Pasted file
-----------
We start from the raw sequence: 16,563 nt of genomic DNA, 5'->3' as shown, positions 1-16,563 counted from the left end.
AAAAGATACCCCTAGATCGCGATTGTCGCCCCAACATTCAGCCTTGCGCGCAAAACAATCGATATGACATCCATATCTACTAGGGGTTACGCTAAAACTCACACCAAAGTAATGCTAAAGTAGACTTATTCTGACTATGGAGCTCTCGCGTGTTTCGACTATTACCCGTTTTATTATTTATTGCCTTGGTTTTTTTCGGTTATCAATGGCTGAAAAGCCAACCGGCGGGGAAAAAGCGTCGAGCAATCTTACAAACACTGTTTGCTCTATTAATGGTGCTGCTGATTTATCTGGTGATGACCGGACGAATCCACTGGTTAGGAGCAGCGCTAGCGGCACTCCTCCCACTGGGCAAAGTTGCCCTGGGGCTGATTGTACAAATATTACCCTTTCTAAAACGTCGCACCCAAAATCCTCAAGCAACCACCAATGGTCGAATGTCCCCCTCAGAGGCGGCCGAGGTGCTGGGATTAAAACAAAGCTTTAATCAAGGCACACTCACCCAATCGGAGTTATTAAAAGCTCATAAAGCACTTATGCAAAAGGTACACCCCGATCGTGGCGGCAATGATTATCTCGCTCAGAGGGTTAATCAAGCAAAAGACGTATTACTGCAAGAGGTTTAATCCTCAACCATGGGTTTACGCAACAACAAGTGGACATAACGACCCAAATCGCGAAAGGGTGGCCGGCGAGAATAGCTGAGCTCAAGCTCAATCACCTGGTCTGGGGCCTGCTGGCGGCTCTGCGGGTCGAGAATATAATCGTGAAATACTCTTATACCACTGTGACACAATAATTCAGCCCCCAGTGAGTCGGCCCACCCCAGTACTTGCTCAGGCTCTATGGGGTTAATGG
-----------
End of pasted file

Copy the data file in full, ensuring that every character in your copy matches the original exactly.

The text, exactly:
We start from the raw sequence: 16,563 nt of genomic DNA, 5'->3' as shown, positions 1-16,563 counted from the left end.
AAAAGATACCCCTAGATCGCGATTGTCGCCCCAACATTCAGCCTTGCGCGCAAAACAATCGATATGACATCCATATCTACTAGGGGTTACGCTAAAACTCACACCAAAGTAATGCTAAAGTAGACTTATTCTGACTATGGAGCTCTCGCGTGTTTCGACTATTACCCGTTTTATTATTTATTGCCTTGGTTTTTTTCGGTTATCAATGGCTGAAAAGCCAACCGGCGGGGAAAAAGCGTCGAGCAATCTTACAAACACTGTTTGCTCTATTAATGGTGCTGCTGATTTATCTGGTGATGACCGGACGAATCCACTGGTTAGGAGCAGCGCTAGCGGCACTCCTCCCACTGGGCAAAGTTGCCCTGGGGCTGATTGTACAAATATTACCCTTTCTAAAACGTCGCACCCAAAATCCTCAAGCAACCACCAATGGTCGAATGTCCCCCTCAGAGGCGGCCGAGGTGCTGGGATTAAAACAAAGCTTTAATCAAGGCACACTCACCCAATCGGAGTTATTAAAAGCTCATAAAGCACTTATGCAAAAGGTACACCCCGATCGTGGCGGCAATGATTATCTCGCTCAGAGGGTTAATCAAGCAAAAGACGTATTACTGCAAGAGGTTTAATCCTCAACCATGGGTTTACGCAACAACAAGTGGACATAACGACCCAAATCGCGAAAGGGTGGCCGGCGAGAATAGCTGAGCTCAAGCTCAATCACCTGGTCTGGGGCCTGCTGGCGGCTCTGCGGGTCGAGAATATAATCGTGAAATACTCTTATACCACTGTGACACAATAATTCAGCCCCCAGTGAGTCGGCCCACCCCAGTACTTGCTCAGGCTCTATGGGGTTAATGG